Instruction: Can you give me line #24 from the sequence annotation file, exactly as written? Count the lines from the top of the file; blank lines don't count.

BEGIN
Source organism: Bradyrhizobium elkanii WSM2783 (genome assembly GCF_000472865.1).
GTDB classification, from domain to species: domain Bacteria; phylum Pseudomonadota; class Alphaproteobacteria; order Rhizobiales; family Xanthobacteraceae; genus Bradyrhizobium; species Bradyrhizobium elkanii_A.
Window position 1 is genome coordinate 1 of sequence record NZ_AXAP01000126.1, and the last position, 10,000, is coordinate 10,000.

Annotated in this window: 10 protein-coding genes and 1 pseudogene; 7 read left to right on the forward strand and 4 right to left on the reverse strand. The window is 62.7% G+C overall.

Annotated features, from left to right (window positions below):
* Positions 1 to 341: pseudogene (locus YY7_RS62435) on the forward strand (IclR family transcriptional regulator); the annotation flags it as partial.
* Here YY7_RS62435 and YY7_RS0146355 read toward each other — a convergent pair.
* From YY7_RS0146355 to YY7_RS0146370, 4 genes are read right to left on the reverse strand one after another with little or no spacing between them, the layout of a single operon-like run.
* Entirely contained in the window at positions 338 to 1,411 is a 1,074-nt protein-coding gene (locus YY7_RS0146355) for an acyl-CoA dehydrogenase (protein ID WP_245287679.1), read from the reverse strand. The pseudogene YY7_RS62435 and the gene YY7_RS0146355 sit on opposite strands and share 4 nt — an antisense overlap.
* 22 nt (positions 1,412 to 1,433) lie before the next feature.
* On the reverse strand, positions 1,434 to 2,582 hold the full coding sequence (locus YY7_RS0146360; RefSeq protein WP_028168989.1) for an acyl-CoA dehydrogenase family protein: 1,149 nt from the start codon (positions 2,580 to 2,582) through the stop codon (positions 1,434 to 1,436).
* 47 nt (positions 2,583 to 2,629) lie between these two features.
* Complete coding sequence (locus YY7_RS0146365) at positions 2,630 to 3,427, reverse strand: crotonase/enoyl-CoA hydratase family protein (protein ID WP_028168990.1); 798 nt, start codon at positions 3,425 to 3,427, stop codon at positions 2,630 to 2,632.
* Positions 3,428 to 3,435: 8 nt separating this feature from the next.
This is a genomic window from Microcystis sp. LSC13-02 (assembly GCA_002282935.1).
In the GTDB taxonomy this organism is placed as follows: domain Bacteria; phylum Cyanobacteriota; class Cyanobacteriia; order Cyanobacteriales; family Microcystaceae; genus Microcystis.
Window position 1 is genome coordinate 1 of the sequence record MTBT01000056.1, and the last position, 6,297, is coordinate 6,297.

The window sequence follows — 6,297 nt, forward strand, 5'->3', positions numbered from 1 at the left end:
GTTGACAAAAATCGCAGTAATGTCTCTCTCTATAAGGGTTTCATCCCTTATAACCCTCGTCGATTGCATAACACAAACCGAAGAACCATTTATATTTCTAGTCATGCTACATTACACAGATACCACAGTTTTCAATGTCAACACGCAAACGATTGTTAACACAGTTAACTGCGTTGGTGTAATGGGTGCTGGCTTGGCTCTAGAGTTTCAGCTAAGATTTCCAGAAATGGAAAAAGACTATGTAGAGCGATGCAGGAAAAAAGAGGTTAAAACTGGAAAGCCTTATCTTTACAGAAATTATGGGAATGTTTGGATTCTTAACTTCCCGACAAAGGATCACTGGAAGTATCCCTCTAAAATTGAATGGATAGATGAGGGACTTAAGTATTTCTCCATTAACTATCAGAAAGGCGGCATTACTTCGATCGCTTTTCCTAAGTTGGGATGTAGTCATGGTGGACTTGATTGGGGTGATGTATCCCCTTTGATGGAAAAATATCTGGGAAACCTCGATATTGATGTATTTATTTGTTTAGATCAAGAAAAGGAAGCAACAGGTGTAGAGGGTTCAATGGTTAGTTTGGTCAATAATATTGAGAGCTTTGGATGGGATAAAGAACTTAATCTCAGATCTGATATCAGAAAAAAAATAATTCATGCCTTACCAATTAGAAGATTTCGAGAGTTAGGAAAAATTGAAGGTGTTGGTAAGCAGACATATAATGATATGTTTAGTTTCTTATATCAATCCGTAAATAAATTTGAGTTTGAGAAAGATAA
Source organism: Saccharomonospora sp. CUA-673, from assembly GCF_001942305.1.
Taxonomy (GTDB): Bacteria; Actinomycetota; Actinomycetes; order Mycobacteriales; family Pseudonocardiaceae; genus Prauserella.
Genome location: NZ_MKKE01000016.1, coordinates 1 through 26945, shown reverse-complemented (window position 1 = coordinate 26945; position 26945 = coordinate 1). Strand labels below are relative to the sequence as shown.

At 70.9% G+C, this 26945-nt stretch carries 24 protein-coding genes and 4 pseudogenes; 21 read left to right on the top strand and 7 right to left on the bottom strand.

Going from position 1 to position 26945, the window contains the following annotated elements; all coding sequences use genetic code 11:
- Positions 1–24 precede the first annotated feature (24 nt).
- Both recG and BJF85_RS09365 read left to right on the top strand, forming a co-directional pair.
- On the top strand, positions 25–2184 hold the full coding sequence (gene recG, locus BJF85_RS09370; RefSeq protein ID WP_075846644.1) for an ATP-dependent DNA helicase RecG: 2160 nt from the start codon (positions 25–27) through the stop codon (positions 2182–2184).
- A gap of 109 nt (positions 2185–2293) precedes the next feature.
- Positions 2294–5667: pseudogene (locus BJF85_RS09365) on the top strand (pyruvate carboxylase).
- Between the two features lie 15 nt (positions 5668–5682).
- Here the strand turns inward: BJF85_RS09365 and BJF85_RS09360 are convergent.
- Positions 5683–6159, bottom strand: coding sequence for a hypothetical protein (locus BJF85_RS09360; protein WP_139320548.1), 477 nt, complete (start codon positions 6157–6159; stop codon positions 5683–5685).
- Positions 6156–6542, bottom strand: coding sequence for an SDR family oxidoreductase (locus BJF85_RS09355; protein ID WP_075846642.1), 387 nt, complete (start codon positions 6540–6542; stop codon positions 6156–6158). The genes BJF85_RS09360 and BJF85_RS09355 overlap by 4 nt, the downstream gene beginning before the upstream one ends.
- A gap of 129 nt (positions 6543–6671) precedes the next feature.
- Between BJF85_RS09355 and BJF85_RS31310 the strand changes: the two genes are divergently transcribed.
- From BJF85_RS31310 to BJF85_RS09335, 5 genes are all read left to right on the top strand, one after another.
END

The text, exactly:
Going from position 1 to position 26945, the window contains the following annotated elements; all coding sequences use genetic code 11: